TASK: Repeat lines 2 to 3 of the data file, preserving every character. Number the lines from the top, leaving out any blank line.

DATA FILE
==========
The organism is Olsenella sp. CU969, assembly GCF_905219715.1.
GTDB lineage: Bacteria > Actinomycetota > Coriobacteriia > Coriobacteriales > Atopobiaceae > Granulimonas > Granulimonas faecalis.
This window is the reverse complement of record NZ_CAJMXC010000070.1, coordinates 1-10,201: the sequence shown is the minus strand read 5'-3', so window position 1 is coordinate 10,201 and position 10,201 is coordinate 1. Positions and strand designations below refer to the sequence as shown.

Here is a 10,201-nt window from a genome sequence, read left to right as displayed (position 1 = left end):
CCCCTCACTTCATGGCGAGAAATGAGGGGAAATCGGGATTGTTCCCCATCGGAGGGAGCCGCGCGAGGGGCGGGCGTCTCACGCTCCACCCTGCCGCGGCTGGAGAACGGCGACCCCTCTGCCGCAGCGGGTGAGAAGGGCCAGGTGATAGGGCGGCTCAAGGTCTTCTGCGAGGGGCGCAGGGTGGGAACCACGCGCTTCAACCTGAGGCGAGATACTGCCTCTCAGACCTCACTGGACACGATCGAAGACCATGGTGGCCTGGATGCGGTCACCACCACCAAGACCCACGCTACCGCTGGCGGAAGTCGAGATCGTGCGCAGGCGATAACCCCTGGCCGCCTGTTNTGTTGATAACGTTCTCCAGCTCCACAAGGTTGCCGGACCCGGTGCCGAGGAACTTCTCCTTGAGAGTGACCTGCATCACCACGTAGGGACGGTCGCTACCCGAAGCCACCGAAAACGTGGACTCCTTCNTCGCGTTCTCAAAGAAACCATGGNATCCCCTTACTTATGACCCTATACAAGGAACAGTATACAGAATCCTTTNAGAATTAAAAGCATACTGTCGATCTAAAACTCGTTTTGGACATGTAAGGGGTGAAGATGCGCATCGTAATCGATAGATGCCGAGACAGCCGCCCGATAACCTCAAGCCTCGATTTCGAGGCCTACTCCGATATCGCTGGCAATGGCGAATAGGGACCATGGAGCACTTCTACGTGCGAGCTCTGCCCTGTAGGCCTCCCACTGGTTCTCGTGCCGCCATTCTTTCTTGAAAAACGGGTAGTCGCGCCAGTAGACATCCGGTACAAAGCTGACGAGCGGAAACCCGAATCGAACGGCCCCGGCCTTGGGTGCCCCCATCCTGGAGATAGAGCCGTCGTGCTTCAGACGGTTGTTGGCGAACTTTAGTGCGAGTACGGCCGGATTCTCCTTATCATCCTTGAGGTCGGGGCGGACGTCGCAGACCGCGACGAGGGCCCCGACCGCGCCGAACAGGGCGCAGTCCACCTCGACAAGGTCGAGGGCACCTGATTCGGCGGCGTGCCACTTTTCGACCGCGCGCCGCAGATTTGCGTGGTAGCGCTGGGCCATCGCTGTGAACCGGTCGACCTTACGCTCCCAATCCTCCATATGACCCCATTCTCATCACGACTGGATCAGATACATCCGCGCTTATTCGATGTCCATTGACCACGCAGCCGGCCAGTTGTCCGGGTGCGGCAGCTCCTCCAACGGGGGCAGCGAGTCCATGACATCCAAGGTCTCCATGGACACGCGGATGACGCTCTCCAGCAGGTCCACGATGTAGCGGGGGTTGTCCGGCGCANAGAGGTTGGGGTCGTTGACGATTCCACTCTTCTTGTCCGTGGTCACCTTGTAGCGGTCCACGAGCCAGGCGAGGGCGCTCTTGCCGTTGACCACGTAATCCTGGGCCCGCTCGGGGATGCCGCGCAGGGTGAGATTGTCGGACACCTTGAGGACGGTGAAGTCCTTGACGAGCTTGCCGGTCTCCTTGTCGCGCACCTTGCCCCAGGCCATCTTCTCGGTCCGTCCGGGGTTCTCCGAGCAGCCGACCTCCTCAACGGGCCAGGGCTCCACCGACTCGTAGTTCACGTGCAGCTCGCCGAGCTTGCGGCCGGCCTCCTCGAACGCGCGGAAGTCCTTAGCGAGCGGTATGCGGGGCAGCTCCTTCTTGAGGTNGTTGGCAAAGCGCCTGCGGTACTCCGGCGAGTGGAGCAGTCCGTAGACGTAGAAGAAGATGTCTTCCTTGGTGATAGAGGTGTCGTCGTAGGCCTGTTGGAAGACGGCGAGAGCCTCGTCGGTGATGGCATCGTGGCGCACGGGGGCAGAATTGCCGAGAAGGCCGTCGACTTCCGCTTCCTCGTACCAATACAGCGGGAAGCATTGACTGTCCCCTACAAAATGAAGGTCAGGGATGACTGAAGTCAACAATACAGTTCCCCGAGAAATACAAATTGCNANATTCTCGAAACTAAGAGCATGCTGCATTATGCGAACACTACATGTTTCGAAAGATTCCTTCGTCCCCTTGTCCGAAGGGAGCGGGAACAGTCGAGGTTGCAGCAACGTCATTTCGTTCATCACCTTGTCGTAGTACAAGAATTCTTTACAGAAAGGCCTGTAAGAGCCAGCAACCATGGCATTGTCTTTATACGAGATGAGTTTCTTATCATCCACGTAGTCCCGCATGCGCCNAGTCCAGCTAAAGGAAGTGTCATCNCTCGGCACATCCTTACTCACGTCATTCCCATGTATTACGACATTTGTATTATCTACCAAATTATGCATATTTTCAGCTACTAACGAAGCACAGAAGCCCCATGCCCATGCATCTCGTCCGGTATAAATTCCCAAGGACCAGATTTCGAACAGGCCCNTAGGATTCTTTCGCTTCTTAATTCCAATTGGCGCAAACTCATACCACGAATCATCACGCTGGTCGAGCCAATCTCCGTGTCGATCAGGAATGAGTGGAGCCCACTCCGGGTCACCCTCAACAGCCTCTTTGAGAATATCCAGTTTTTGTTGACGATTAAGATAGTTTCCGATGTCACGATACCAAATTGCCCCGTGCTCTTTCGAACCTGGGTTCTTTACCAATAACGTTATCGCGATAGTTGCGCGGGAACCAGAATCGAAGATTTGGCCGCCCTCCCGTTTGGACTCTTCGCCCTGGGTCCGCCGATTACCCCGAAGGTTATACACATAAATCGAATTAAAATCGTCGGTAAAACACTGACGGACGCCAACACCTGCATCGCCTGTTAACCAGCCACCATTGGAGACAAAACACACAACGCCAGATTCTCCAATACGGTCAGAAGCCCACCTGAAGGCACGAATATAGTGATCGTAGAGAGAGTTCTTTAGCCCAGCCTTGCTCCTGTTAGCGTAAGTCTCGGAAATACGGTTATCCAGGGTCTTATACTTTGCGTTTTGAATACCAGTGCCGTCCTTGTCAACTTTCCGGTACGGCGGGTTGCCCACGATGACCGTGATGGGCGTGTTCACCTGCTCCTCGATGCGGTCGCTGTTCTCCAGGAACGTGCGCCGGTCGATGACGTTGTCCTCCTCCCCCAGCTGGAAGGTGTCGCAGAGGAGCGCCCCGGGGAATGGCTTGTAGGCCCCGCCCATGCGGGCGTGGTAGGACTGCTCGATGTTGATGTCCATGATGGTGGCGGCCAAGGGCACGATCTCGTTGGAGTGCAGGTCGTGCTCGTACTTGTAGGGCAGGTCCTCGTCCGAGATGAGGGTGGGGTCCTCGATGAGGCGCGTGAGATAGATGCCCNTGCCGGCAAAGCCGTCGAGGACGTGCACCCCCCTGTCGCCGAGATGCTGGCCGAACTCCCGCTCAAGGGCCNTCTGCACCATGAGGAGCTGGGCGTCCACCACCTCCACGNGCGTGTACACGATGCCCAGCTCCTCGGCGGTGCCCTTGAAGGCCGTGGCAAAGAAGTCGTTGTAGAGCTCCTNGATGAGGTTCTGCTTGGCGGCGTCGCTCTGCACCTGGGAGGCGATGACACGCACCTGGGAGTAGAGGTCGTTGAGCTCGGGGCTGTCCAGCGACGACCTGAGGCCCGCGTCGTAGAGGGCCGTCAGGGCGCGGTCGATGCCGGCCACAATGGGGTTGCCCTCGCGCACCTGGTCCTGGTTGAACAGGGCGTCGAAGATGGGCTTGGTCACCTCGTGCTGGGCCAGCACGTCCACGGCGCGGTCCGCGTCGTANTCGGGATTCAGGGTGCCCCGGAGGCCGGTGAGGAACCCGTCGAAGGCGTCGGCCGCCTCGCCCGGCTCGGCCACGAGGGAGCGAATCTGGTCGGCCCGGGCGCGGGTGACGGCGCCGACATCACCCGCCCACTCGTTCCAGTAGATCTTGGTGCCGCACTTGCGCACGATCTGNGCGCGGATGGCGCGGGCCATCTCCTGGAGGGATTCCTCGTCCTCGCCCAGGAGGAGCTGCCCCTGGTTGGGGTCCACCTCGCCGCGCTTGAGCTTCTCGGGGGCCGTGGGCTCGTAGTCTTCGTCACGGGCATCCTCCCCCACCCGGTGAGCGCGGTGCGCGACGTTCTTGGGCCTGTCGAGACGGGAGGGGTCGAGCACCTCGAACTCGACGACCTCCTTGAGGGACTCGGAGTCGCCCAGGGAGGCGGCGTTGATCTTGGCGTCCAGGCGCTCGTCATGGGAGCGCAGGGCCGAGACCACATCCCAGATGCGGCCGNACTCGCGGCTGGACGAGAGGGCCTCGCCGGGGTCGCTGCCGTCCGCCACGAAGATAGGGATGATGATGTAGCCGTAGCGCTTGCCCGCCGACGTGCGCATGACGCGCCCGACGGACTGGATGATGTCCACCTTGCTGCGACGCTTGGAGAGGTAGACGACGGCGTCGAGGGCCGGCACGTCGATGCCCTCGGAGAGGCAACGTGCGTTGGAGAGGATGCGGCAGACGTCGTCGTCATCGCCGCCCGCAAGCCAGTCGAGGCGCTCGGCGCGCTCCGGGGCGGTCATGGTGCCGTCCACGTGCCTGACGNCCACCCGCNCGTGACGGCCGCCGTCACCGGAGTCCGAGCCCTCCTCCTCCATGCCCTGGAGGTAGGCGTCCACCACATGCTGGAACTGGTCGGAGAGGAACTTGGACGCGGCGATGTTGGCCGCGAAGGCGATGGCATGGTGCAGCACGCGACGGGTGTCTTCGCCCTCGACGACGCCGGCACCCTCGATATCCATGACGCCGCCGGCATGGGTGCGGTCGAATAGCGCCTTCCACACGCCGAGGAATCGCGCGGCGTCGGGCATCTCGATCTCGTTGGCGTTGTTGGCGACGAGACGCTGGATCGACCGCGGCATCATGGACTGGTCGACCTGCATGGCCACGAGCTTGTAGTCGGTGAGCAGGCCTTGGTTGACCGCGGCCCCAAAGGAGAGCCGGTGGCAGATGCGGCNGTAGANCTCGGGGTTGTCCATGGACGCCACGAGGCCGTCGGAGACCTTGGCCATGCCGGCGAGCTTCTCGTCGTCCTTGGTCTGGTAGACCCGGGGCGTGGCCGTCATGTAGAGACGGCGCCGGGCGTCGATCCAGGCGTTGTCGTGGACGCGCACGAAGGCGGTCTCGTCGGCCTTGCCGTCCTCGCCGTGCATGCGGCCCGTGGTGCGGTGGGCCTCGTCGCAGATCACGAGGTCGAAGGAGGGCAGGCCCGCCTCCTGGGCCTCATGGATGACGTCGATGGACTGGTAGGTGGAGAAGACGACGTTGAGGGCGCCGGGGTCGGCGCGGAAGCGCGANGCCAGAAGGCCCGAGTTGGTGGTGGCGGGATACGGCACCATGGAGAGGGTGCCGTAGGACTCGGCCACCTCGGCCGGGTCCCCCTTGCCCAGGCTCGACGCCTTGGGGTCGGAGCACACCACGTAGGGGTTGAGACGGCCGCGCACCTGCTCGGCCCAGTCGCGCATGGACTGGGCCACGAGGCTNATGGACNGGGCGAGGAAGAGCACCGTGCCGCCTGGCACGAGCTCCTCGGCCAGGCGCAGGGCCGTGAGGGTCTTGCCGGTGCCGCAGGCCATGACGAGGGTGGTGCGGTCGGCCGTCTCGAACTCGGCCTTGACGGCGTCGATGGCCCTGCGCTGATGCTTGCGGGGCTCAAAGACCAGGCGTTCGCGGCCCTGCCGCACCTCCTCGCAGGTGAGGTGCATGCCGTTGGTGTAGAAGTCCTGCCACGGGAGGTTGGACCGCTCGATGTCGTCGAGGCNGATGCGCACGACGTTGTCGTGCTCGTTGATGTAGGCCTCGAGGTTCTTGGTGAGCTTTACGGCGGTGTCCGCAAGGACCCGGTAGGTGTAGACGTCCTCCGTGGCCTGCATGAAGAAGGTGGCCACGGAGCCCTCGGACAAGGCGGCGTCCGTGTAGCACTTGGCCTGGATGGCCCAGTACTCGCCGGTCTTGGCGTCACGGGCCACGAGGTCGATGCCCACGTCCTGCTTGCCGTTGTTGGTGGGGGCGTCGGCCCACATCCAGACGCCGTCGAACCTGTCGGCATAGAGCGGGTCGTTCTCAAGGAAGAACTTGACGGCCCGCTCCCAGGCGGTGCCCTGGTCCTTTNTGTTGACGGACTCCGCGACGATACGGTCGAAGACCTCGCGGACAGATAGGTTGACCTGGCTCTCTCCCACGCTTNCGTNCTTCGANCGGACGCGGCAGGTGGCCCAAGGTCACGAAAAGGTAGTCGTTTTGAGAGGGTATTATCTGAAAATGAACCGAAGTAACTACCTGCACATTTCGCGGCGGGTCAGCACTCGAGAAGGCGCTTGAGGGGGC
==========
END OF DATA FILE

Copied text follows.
GTDB lineage: Bacteria > Actinomycetota > Coriobacteriia > Coriobacteriales > Atopobiaceae > Granulimonas > Granulimonas faecalis.
This window is the reverse complement of record NZ_CAJMXC010000070.1, coordinates 1-10,201: the sequence shown is the minus strand read 5'-3', so window position 1 is coordinate 10,201 and position 10,201 is coordinate 1. Positions and strand designations below refer to the sequence as shown.